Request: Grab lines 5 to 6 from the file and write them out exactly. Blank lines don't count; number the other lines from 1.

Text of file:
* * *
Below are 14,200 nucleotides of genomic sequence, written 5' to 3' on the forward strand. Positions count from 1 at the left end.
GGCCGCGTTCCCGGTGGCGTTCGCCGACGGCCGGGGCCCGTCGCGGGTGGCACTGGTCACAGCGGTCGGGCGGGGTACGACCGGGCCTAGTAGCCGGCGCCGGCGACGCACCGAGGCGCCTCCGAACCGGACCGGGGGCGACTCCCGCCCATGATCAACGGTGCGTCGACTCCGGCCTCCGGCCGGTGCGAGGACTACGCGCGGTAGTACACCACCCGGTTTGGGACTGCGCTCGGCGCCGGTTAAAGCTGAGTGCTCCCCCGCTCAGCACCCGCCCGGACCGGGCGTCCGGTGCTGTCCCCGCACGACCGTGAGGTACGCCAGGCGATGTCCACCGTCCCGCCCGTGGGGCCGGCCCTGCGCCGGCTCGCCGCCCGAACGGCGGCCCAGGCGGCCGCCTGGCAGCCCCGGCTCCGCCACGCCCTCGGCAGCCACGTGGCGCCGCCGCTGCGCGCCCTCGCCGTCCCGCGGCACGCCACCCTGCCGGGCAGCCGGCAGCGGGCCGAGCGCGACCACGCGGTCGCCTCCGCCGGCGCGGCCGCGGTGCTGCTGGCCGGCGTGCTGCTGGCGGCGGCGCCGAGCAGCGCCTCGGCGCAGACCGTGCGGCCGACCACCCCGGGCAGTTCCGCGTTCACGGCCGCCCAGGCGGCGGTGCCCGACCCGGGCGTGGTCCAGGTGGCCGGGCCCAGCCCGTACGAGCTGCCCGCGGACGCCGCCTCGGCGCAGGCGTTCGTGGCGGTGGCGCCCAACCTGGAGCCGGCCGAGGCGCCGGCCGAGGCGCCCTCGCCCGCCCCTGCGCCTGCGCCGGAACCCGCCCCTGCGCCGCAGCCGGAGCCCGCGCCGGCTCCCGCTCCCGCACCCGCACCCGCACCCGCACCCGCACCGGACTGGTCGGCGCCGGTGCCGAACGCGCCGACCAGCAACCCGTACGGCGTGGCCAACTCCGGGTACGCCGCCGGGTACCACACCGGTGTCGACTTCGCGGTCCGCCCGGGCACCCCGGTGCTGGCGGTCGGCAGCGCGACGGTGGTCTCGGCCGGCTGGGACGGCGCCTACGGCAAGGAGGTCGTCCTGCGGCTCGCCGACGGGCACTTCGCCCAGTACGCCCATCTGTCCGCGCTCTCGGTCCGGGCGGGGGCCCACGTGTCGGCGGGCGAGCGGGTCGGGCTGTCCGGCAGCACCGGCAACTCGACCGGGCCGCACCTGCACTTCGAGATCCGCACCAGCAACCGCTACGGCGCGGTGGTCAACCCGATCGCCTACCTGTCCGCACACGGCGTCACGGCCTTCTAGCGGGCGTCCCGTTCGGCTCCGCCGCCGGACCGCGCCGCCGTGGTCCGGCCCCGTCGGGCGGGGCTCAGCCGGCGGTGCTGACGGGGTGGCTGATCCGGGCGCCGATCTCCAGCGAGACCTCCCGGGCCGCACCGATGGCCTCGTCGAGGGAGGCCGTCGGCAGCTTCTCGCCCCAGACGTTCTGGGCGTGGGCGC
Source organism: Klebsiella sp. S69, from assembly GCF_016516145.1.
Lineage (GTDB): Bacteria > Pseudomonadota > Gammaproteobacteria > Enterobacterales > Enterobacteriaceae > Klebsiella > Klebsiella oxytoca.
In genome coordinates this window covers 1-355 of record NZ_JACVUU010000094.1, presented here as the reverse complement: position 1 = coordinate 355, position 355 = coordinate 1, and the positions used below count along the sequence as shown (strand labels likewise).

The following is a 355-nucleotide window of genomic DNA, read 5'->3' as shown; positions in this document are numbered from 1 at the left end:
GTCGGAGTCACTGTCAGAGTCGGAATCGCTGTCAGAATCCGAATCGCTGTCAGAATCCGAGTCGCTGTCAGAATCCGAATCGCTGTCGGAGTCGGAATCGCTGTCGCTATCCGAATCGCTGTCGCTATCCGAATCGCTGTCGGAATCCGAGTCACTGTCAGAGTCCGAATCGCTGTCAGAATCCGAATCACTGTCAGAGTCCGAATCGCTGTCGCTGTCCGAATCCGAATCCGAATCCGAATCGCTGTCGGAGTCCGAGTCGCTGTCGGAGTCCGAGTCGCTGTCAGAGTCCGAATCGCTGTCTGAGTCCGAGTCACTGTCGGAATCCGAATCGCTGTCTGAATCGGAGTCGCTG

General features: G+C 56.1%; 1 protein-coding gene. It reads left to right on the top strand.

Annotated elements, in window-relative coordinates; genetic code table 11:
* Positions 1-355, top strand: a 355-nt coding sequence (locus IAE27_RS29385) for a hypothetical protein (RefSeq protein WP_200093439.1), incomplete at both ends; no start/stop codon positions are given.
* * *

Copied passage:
In genome coordinates this window covers 1-355 of record NZ_JACVUU010000094.1, presented here as the reverse complement: position 1 = coordinate 355, position 355 = coordinate 1, and the positions used below count along the sequence as shown (strand labels likewise).

The following is a 355-nucleotide window of genomic DNA, read 5'->3' as shown; positions in this document are numbered from 1 at the left end: